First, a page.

“There’s Dull London, Kell London, Creepy London, and Dead London,” she recited, ticking them off on her fingers. “See? I’m a fast learner.”
Kell is a magician with the ability to travel between parallel universes, which all have a city named London, though that’s all they share in common. He travels as an ambassador, being one of the last of the Antari, and smuggles trinkets when it suits him. But when Kell finds himself in possession of a trinket coated in bad magic he must destroy it before it devours the London’s and himself entirely in A Darker Shade of Magic by V.E. Schwab.
*Review may contain spoilers*
I wasn’t looking for a new series to read, having just finished The Angel of Darkness, while The Mapmaker’s War series stares me down from the bookshelf, but I couldn’t pass this one up. After all the hype I’ve heard, with the third installment coming out earlier this year, I just thought why not jump on the bandwagon and get it out of the way?
V.E. Schwab has written mostly YA and it’s made clear throughout this book, but it didn’t hinder the book too much (more elaboration on certain things would have been nice, but not entirely necessary.) The pace is quick and the information is gradually learned, helping the characters and story ease into life. Schwab also takes care to keep focus solely on Kell and Lila. In a way, it reminded me of the Chronicles of Narnia with the light tone and just ‘matter of fact’ attitude toward the magic in the world.
A favorite aspect of mine was that Kell put a personal touch on ‘naming’ the different London’s (Grey, Red, White, and Black) and didn’t complicate things by trying to dive too deep into the political and magical aspects of each place allowing me to understand each London’s mindset in a matter of pages.
Kell. Sweet, idiotic, Kell.
There were times I wanted to hug the life out of that boy and other when I wanted to slap some sense into him. He was smart for the most part, I’ll give him that, but sometimes, and especially when he faced Holland multiple times, I was amazed at how naïve he was. Holland wants to kill you, sweetheart, not have tea in the garden and talk about how hard being an Antari is.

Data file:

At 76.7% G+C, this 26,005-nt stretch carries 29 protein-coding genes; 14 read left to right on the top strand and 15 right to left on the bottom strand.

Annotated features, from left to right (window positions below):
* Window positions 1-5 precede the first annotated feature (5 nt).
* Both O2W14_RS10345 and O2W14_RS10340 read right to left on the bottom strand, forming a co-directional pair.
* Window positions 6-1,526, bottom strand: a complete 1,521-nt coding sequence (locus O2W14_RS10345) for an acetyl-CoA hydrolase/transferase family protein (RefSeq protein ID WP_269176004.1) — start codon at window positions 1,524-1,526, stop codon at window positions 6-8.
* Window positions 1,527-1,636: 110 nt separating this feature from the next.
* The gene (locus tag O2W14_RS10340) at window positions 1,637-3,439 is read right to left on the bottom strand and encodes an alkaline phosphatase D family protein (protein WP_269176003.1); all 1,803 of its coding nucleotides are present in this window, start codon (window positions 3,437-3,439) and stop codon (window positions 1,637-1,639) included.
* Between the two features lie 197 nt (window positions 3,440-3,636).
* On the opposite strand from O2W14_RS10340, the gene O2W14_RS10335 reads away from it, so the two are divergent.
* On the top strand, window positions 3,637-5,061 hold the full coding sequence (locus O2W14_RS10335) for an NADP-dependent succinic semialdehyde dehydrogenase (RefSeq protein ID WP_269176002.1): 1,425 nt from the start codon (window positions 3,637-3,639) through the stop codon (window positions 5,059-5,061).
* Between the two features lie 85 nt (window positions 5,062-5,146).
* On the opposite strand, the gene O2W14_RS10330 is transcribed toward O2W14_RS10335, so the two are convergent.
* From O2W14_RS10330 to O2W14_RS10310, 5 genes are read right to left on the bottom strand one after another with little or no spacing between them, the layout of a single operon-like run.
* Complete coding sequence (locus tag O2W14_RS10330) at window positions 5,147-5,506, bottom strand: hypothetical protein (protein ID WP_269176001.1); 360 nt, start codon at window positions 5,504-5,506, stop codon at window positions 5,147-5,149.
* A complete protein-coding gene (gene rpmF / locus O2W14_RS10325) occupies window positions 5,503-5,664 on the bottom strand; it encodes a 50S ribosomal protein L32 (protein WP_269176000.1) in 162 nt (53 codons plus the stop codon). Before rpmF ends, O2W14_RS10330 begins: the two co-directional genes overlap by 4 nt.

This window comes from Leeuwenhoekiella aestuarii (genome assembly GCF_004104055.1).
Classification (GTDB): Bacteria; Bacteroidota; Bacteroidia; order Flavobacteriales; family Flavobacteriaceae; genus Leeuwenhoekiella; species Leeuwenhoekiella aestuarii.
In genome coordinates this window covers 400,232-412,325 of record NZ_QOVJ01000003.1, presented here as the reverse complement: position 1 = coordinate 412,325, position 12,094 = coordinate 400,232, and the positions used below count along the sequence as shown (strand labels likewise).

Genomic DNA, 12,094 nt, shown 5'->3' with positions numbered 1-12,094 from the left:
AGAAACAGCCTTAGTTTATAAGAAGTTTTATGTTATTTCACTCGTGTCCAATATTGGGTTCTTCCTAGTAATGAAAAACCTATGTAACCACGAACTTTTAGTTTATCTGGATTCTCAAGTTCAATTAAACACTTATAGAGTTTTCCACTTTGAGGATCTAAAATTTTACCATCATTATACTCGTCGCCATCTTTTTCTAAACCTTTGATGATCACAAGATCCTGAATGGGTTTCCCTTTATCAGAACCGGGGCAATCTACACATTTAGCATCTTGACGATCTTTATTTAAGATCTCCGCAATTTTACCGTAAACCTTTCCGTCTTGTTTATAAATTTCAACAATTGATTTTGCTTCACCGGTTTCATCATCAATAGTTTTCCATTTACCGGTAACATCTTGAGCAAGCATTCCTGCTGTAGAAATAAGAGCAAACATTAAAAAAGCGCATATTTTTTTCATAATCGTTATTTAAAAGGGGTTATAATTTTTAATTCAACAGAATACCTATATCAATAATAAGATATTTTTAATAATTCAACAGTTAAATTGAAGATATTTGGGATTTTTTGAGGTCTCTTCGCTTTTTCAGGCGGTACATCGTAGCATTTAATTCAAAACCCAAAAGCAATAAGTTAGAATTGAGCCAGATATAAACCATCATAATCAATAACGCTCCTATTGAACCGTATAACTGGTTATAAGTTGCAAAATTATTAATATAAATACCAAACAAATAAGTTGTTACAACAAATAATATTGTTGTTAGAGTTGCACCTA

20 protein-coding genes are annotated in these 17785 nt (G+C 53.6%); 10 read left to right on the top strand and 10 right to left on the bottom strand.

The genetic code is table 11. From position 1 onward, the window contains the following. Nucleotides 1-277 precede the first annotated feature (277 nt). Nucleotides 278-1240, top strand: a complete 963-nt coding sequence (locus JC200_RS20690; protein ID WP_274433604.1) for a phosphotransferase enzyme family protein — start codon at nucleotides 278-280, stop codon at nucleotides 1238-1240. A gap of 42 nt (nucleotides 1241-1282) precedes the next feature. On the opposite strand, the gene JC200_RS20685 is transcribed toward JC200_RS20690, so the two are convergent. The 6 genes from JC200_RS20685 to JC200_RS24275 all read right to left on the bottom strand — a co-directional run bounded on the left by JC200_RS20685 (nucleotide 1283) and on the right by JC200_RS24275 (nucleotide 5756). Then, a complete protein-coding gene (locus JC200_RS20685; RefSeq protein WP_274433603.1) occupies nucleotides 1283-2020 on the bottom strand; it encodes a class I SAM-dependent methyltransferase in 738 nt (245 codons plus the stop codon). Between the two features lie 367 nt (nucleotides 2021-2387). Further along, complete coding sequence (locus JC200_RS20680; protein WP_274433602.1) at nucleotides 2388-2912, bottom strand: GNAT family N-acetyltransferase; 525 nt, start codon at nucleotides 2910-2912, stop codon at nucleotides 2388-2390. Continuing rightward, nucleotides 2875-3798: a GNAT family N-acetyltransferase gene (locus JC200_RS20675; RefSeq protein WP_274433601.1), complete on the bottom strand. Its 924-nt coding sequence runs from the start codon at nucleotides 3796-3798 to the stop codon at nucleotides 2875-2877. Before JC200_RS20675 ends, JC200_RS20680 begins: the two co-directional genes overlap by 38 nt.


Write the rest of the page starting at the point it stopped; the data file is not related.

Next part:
Which is why Lila came in handy. Though she has her own issues, like attacking every person she sees and tiptoeing into the ‘badass, orphan/pirate chick’ cliché, her abilities and attitude compliment Kell’s so well, which allowed for neither to get under my skin for too long.
The one character I wish was more involved was Rhy. I understand why he was left on the sidelines, but from what little we got I laughed every time. He’s definitely the highlight of Red London.
And, I’m embarrassed to admit this; until we discovered he and Kell were related I hyped myself up thinking they would be a same-sex couple and was so up for it that when the relation was revealed it was the same awkwardness when I watched A New Hope for the first time and thought Luke and Leia would make a good couple.
One thing I wish we’d gotten more of, and coming from me this is really weird, was the politics of both Red and White London. I know that White is a blood feast mess and Red is supposed to be this accepting, magic loving place, but I wanted more about the rulers.
I don’t know if this is because of A Song of Ice and Fire and all the information I can get about Westeros in a quick Google search, but I wanted more than ‘these are the good guys’ and ‘these are the bad guys.’ It might have made me care more at the end to know something when the shit storm began.
I’m so excited to read the next one and see what will become of Kell, Lila, and Rhy that I’ve begun re-reading ADSOM just to sedate my ridiculousness. It’s safe to say I’ve sold my soul to this series and won’t be looking back anytime soon.